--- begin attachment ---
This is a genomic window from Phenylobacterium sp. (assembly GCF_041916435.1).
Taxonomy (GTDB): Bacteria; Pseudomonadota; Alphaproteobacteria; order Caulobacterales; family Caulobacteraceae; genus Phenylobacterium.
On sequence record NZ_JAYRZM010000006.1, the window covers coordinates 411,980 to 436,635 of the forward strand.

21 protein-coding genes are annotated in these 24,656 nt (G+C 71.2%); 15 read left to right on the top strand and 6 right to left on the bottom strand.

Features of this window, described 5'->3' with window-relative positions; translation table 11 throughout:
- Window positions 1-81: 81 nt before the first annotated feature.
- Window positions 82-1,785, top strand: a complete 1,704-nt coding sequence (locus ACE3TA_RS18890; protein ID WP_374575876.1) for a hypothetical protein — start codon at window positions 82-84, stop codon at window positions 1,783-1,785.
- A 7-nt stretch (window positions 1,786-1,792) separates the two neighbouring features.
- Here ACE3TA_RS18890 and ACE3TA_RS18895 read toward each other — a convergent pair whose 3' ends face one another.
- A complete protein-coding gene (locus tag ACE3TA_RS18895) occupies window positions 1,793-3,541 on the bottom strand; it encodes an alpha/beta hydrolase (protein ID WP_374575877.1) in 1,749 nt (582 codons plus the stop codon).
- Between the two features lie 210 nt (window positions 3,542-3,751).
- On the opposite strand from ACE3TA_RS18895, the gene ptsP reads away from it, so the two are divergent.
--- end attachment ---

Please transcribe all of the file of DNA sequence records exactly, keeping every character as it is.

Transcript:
This is a genomic window from Phenylobacterium sp. (assembly GCF_041916435.1).
Taxonomy (GTDB): Bacteria; Pseudomonadota; Alphaproteobacteria; order Caulobacterales; family Caulobacteraceae; genus Phenylobacterium.
On sequence record NZ_JAYRZM010000006.1, the window covers coordinates 411,980 to 436,635 of the forward strand.

21 protein-coding genes are annotated in these 24,656 nt (G+C 71.2%); 15 read left to right on the top strand and 6 right to left on the bottom strand.

Features of this window, described 5'->3' with window-relative positions; translation table 11 throughout:
- Window positions 1-81: 81 nt before the first annotated feature.
- Window positions 82-1,785, top strand: a complete 1,704-nt coding sequence (locus ACE3TA_RS18890; protein ID WP_374575876.1) for a hypothetical protein — start codon at window positions 82-84, stop codon at window positions 1,783-1,785.
- A 7-nt stretch (window positions 1,786-1,792) separates the two neighbouring features.
- Here ACE3TA_RS18890 and ACE3TA_RS18895 read toward each other — a convergent pair whose 3' ends face one another.
- A complete protein-coding gene (locus tag ACE3TA_RS18895) occupies window positions 1,793-3,541 on the bottom strand; it encodes an alpha/beta hydrolase (protein ID WP_374575877.1) in 1,749 nt (582 codons plus the stop codon).
- Between the two features lie 210 nt (window positions 3,542-3,751).
- On the opposite strand from ACE3TA_RS18895, the gene ptsP reads away from it, so the two are divergent.